Gingival hyperplasia


Gingival enlargement, also termed gingival overgrowth, hypertrophic gingivitis, gingival hyperplasia, or gingival hypertrophy

Refers to an increase in the size of the gums.

It is a common feature of gingival disease.

Gingival hyperplasia can be caused by inflammatory conditions and the side effects of certain medications.

The treatment depends on the cause.



Drug induced

Enlargement associated with systemic diseases or conditions.

Neoplastic enlargement

False enlargement.

Inflammatory enlargement is most commonly due to chronic inflammatory gingival enlargement, when the gingivae are soft and discolored.

It is caused by tissue swelling and infective cellular infiltration caused by prolonged exposure to bacterial plaque

Inflammatory enlargement is treated with periodontal treatment, such as scaling and root planing.

It is often seen in mouth breathers, as a result of irritation brought on by surface dehydration.

The accumulation and retention of plaque is the chief cause of inflammatory gingival enlargement, and it is associated with poor oral hygiene, and physical irritation of the gingiva by improper restorative and orthodontic appliances.

Gingival enlargement may also be associated with three different classes of drugs.

It is a common side effect of phenytoin. and other anticonvulsants.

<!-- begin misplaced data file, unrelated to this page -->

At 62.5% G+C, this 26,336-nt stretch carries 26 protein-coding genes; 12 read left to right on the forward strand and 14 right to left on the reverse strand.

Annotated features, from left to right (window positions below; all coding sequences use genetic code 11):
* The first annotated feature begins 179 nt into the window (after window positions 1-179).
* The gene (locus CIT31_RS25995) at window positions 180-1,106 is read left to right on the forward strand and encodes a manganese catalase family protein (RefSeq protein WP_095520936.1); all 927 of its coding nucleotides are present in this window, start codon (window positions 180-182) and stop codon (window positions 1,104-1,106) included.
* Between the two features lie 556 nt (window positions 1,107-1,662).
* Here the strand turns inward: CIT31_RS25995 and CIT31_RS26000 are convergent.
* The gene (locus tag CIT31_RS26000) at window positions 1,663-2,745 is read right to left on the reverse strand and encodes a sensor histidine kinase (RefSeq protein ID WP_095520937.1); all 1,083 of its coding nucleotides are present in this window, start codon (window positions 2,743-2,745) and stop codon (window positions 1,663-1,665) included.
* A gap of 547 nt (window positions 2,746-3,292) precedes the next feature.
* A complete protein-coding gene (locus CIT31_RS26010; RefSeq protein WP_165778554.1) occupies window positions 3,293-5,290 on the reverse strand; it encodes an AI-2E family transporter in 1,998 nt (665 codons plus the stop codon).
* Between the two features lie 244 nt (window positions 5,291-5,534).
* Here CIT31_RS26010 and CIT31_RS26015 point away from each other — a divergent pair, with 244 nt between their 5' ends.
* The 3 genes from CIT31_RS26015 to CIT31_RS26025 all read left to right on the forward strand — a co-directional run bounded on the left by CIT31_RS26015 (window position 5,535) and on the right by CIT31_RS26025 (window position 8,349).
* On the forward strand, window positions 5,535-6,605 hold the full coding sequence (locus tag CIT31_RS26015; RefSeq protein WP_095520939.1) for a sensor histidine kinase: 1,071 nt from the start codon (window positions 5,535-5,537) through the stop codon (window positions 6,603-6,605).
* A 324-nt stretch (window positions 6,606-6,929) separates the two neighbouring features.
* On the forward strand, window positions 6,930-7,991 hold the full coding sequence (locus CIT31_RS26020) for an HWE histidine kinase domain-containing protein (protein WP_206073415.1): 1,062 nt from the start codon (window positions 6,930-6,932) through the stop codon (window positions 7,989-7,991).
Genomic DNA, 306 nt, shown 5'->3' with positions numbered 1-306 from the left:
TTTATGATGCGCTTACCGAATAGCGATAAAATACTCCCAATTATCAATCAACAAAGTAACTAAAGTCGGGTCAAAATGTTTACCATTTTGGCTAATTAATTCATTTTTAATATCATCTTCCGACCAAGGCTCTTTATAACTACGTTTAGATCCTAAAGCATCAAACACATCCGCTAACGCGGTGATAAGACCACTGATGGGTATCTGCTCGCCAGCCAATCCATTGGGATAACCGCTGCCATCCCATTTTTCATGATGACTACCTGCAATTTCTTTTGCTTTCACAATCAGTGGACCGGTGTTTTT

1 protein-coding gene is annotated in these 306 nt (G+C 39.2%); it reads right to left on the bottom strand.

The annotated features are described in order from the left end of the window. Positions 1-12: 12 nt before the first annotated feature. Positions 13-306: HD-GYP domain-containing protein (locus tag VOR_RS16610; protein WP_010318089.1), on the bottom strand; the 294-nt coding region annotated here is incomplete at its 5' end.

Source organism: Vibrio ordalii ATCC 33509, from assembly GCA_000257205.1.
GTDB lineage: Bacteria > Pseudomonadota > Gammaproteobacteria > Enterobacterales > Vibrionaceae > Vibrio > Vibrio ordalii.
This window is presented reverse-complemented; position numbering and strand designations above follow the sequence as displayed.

calcium channel blockers

cyclosporine, an immunosuppresant.

Of all cases of drug-induced gingival hyperplasia, about 50% are attributed to phenytoin, 30% to cyclosporins and the remaining 10-20% to calcium channel blockers.

In most cases of drug induced hyperplasia, discontinuing the drug resolves the hyperplasia.

Enlargement associated with systemic factors include:



vitamin C deficiency

nonspecific, such as a pyogenic granuloma


granulolomatous diseases, such as granulomatosis with polyangiitis, sarcoidosis, or orofacial granulomatosis


benign neoplasms, such as fibromas, papillomas and giant cell granulomas

malignant neoplasms, such as a carcinoma or malignant melanoma

false gingival enlargements, such as when there is an underlying bony or dental tissue lesion

The initial management is improved oral hygiene, ensuring that the irritative plaque is removed from around the necks of the teeth and gums.

If there is chronic inflammatory gingival enlargement including a significant fibrotic component that does not respond to scaling and root planing, treatment with surgical removal of the excess tissue, with a gene gingivectomy.

In drug-induced disease, improved oral hygiene and plaque control is important to help reduce any inflammatory component that may be contributing to the overgrowth.

Reversing and preventing gingival enlargement caused by drugs requires ceasing drug therapy or substituting to another drug.

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